As consumers, we tend to focus on how virtual reality will work in our homes — the new types of games it allows, the insane 360-degree cinematic experiences, etc.
Some of VR’s greatest potential, though, lays not at home, but in the classroom. Hell, you can boil VR’s potential as a learning tool into just three little words: Magic. Friggin’. Schoolbus. Think shared group experience in impossible places led by an instructor and bam: it all makes sense.
Discovr Labs, a Disrupt SF Battlefield 2015 company, is taking the first steps to bring it into the classroom.
Discovr Labs has built an interface and technology to help teachers use VR as a teaching tool. After the student straps on their headset, Discovr allows the teacher to select which module the student is interacting with, and to see exactly what the student sees; everything from the headset is beamed, wirelessly, to an all-seeing interface.
Where the student may see something like this in their headset:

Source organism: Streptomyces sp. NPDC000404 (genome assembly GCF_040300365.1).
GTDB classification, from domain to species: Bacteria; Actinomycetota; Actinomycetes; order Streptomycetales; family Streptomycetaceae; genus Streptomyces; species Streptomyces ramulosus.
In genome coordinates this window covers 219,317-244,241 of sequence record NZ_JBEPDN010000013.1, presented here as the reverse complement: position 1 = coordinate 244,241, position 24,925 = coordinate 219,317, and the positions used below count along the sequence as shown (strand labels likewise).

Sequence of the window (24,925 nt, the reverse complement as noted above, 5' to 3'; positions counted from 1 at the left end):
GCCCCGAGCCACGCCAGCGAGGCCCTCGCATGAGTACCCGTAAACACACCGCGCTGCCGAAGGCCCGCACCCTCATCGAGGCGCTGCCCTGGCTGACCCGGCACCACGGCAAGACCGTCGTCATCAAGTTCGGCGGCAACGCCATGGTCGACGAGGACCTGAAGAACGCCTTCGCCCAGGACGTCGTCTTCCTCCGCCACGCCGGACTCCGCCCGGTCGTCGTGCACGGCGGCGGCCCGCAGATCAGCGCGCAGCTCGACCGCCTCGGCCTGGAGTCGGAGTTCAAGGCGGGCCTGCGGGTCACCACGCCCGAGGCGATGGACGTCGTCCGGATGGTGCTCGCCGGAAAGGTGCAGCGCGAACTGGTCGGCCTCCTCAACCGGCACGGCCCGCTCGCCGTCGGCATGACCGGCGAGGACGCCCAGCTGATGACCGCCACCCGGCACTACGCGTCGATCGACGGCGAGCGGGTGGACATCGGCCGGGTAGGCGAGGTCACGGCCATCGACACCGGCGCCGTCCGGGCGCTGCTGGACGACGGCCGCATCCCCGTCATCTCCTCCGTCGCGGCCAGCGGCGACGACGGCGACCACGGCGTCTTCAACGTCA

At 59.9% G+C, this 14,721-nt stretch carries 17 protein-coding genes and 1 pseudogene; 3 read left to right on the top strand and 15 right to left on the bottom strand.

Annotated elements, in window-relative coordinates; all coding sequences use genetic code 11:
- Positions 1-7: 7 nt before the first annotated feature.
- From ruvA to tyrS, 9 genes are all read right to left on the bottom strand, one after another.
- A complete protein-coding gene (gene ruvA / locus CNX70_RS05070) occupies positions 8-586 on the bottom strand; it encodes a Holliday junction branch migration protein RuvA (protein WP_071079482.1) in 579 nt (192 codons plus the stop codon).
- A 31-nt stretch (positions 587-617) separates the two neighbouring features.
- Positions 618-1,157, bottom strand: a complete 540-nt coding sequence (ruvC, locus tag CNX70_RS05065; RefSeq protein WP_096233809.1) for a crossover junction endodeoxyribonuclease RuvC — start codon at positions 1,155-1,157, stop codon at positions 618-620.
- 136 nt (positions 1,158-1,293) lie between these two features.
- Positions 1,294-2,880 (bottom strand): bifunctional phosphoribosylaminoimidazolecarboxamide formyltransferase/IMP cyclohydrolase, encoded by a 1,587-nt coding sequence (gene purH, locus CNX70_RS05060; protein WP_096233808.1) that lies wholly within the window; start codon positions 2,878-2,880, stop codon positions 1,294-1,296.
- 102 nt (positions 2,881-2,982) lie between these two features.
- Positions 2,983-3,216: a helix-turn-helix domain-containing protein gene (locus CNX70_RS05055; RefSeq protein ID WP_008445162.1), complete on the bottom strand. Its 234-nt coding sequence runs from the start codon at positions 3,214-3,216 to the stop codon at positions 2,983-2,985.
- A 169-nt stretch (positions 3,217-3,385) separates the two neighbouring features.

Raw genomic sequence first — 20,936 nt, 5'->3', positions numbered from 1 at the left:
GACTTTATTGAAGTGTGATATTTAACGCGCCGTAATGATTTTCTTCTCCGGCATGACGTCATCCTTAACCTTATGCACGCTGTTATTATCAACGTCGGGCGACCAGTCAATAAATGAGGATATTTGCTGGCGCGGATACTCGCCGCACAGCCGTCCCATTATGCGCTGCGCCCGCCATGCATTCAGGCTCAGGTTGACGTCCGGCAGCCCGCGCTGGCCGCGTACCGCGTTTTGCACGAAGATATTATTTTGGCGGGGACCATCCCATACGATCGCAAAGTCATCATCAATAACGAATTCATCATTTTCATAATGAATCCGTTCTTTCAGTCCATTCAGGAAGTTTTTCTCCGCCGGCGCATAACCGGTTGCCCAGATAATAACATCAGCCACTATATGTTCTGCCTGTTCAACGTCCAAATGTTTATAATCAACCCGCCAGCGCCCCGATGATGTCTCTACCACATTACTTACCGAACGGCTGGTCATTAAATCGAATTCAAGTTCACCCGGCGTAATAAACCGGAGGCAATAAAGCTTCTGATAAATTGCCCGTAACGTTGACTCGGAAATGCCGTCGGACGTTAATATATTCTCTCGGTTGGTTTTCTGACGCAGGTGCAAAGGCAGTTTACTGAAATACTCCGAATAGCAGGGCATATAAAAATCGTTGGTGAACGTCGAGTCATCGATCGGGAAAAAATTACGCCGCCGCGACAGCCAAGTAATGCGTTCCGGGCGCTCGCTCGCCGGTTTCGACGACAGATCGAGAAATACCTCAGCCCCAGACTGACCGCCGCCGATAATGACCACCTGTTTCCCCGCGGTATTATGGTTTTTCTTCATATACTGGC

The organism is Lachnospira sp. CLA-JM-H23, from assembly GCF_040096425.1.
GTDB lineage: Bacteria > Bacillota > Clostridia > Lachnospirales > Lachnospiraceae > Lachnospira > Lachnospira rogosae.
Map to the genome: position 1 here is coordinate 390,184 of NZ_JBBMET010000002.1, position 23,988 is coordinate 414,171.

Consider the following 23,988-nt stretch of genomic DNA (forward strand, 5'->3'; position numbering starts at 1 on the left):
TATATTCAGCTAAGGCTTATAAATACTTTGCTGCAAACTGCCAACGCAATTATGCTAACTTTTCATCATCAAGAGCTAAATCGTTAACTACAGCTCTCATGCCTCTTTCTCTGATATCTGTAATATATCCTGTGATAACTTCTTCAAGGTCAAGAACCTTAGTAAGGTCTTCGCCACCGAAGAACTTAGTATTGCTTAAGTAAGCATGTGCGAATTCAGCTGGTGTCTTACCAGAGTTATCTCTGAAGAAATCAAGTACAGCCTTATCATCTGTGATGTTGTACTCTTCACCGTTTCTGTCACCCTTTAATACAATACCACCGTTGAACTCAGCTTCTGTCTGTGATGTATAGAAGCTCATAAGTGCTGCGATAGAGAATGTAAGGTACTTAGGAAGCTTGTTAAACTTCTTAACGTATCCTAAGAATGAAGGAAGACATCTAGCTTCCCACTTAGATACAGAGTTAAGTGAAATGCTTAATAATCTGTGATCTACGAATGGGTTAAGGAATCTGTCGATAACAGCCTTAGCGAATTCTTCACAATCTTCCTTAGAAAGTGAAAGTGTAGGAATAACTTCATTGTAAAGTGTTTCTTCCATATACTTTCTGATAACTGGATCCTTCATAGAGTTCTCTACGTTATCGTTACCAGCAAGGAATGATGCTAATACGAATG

The teacher would see something like this on their monitor:
Discovr is focusing on lesson plans for specific, highly skilled trades at first — namely, health care and medication. They bring in field experts to help them build lessons focusing on topics their customers are asking for, then license these out to schools and businesses.
Discovr CEO Josh Maldonado walked me through one such experience: an app meant to help train hospital staff on how to prioritize in-bound patients through the severity of their injuries along with more subtle cues like respiratory rate and body language.
After I donned a Samsung Galaxy Gear VR , a series of patients appeared rapid fire in my view. I had to quickly gauge the condition of each, ranking them from 1-4 (with 4 being most severe) by glancing at the appropriate number floating near the patient and tapping the Gear’s built-in touch pad.
Maldonado, meanwhile, was able to help me in real time; everything I saw, he saw, with the Galaxy Gear VR beaming everything from my headset to his laptop.
For now, Discovr is focusing on a local experience, with all of the students being in the same room as the teacher. Moving forward, they envision remote experiences where students and their teachers can come together in VR experiences regardless of their physical location.
Discovr Labs was founded by Maldonado in Toronto, Canada; they’ve only raised a small seed round to date, with investment from Rothernberg Ventures’ Virtual Reality accelerator.